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Trump's claims about jobs saved at Carrier come into question

Donald Trump claimed his Carrier deal will save "over 1,100" jobs. The actual number is much lower -- and dropping.
President-elect Donald Trump and Vice President-elect Mike Pence wave as they visit to Carrier factory, Dec. 1, 2016, in Indianapolis, Ind. (Photo by Evan Vucci/AP)
President-elect Donald Trump and Vice President-elect Mike Pence wave as they visit to Carrier factory, Dec. 1, 2016, in Indianapolis, Ind.
Donald Trump visited a Carrier plant in Indiana last week, touting his role in a controversial deal in which the company will receive $7 million in taxpayer money to save some domestic jobs, even as Carrier announced plans to move even more jobs to Mexico. As part of his appearance, the president-elect referenced some relatively specific numbers."I will tell you that United Technologies and Carrier stepped it up," he said, "and now they're keeping -- actually the number's over 1,100 people, which is so great, which is so great."Is that true? Not exactly. WTHR, the NBC affiliate in Indianapolis, took a closer look and found that the agreement "may not have saved as many factory jobs" as Trump claimed.

"We found out today that more jobs are leaving than what we originally thought," [Carrier worker T.J. Bray, who's also a communications rep for the union] said. "It seemed like since Thursday, it was 1,100 [jobs saved] then it was maybe 900 and then now we're at 700. So I'm hoping it doesn't go any lower than that."Union workers got a letter at the plant saying Trump's deal with Carrier will save only 730 factory jobs in Indianapolis, plus 70 salaried positions -- 553 jobs in the plant's fan coil lines are still moving to Monterrey, Mexico. All 700 workers at Carrier's Huntington plant will also lose their jobs.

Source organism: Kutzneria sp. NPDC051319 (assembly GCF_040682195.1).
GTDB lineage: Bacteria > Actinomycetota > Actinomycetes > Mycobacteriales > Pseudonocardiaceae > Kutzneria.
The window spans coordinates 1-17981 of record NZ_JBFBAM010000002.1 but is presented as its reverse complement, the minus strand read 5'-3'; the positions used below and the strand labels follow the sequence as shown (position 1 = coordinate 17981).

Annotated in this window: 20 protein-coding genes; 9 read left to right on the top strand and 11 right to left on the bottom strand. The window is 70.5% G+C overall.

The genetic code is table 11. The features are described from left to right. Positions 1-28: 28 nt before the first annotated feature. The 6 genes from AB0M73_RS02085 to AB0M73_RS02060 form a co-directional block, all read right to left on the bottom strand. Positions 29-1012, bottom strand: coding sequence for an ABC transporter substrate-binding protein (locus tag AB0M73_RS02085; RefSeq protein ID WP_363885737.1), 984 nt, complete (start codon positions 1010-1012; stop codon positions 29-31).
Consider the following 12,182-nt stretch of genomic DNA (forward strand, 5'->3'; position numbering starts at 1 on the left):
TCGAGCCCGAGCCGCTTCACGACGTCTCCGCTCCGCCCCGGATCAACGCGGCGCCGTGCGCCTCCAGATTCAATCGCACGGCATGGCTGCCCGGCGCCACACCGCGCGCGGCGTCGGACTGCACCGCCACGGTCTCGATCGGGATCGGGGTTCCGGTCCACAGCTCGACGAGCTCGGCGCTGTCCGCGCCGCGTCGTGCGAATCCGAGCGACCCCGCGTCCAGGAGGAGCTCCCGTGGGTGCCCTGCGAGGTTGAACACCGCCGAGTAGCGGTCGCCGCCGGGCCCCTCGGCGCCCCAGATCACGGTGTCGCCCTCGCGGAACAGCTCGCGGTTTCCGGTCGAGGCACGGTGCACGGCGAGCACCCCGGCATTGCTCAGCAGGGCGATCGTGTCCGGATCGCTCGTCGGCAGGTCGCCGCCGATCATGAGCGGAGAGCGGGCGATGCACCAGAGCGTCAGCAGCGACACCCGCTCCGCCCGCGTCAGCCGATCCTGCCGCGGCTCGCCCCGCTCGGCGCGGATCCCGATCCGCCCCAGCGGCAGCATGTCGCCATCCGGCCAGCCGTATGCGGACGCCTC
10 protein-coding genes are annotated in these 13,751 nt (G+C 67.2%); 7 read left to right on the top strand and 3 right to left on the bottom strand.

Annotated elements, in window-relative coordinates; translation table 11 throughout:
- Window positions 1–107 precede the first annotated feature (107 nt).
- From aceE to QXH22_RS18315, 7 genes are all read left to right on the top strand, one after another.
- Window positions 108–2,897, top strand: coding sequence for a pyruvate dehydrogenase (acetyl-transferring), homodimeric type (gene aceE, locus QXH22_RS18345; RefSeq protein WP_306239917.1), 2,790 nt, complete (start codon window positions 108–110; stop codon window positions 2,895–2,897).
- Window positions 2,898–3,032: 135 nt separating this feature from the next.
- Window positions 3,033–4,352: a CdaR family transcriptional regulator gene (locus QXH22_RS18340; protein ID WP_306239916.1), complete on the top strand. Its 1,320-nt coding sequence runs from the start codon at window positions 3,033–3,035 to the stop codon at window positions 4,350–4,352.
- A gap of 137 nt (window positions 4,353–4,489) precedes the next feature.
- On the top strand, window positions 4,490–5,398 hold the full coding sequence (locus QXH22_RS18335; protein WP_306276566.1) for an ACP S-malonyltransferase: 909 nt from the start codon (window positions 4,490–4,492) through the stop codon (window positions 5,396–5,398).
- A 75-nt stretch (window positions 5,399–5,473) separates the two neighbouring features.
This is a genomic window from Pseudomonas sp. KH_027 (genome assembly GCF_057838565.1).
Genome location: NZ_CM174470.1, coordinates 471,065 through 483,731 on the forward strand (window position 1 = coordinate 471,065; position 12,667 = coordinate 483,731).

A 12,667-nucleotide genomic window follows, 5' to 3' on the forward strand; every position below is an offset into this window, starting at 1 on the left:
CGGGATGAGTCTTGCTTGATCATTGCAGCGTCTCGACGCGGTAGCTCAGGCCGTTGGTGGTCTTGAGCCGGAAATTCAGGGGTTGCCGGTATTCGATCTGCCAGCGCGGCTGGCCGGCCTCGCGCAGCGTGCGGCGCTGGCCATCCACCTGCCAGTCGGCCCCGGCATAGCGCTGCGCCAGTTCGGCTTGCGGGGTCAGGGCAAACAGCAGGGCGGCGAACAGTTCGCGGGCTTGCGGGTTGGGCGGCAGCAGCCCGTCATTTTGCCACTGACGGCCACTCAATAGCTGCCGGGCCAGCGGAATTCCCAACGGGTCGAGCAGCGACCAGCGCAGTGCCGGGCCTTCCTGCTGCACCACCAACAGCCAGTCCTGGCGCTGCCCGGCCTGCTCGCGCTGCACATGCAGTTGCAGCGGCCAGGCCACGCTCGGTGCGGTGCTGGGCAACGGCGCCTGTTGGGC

As for Trump's "1,100" figure, the president-elect was apparently including 350 research and development jobs that, according to the local report, "were never going to move to Mexico in the first place. Those were jobs that Carrier said all along would stay in Indianapolis."Hmm. So Trump is directing $7 million to a company that's sending more jobs to Mexico than it's keeping in the U.S.; he's relying on the opposite policy he promised to pursue as a candidate; and he's exaggerating the number of saved jobs.This is the president-elect's big public-relations triumph?On a related note, over the weekend, Trump turned to -- what else? -- Twitter to share some thoughts on his outsourcing policy: "[A]ny business that leaves our country for another country, fires its employees, builds a new factory or plant in the other country, and then thinks it will sell its product back into the U.S. without retribution or consequence, is WRONG! There will be a tax on our soon to be strong border of 35% for these companies wanting to sell their product, cars, A.C. units etc., back across the border."On Sunday, Vice President-elect Mike Pence added that Trump will make these decisions about which companies to punish "on a day-by-day basis."This is a pretty ridiculous approach to policymaking. For one thing, with Carrier, Trump has already shown he doesn't intend to make use of his own policy, undermining the credibility of his threats. For another, Trump can't unilaterally impose a 35% tariff and Congress' Republican majority made clear yesterday it strongly opposes this idea.But even looking past this, there are certain conservative principles that are being shredded here. To hear Trump and Pence tell it, the incoming administration intends to arbitrarily punish companies based on whether or not the White House approves of their business decisions, picking winners and losers as Trump deems necessary.Since when is the right comfortable with tactics like these?